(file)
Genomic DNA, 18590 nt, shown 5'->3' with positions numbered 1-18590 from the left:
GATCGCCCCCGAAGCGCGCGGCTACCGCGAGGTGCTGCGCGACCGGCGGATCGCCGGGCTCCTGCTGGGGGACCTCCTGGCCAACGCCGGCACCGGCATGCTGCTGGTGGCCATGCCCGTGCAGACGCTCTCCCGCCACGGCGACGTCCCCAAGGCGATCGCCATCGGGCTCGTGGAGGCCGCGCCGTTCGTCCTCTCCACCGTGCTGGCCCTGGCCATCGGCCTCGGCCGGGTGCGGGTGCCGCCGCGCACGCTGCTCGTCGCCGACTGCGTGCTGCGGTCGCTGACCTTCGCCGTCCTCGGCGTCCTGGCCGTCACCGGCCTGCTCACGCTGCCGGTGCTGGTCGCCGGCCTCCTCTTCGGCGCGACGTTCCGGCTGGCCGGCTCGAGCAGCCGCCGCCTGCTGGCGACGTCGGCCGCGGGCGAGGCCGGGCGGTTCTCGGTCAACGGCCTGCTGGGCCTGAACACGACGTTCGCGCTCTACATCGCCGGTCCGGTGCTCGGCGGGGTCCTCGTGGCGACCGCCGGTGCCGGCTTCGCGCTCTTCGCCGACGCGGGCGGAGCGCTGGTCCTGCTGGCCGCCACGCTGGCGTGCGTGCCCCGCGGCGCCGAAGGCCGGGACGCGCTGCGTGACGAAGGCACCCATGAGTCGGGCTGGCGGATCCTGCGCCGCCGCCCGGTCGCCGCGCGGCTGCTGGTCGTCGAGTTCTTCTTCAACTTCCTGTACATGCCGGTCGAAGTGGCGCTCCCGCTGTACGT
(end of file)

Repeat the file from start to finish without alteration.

Genomic DNA, 18590 nt, shown 5'->3' with positions numbered 1-18590 from the left:
GATCGCCCCCGAAGCGCGCGGCTACCGCGAGGTGCTGCGCGACCGGCGGATCGCCGGGCTCCTGCTGGGGGACCTCCTGGCCAACGCCGGCACCGGCATGCTGCTGGTGGCCATGCCCGTGCAGACGCTCTCCCGCCACGGCGACGTCCCCAAGGCGATCGCCATCGGGCTCGTGGAGGCCGCGCCGTTCGTCCTCTCCACCGTGCTGGCCCTGGCCATCGGCCTCGGCCGGGTGCGGGTGCCGCCGCGCACGCTGCTCGTCGCCGACTGCGTGCTGCGGTCGCTGACCTTCGCCGTCCTCGGCGTCCTGGCCGTCACCGGCCTGCTCACGCTGCCGGTGCTGGTCGCCGGCCTCCTCTTCGGCGCGACGTTCCGGCTGGCCGGCTCGAGCAGCCGCCGCCTGCTGGCGACGTCGGCCGCGGGCGAGGCCGGGCGGTTCTCGGTCAACGGCCTGCTGGGCCTGAACACGACGTTCGCGCTCTACATCGCCGGTCCGGTGCTCGGCGGGGTCCTCGTGGCGACCGCCGGTGCCGGCTTCGCGCTCTTCGCCGACGCGGGCGGAGCGCTGGTCCTGCTGGCCGCCACGCTGGCGTGCGTGCCCCGCGGCGCCGAAGGCCGGGACGCGCTGCGTGACGAAGGCACCCATGAGTCGGGCTGGCGGATCCTGCGCCGCCGCCCGGTCGCCGCGCGGCTGCTGGTCGTCGAGTTCTTCTTCAACTTCCTGTACATGCCGGTCGAAGTGGCGCTCCCGCTGTACGT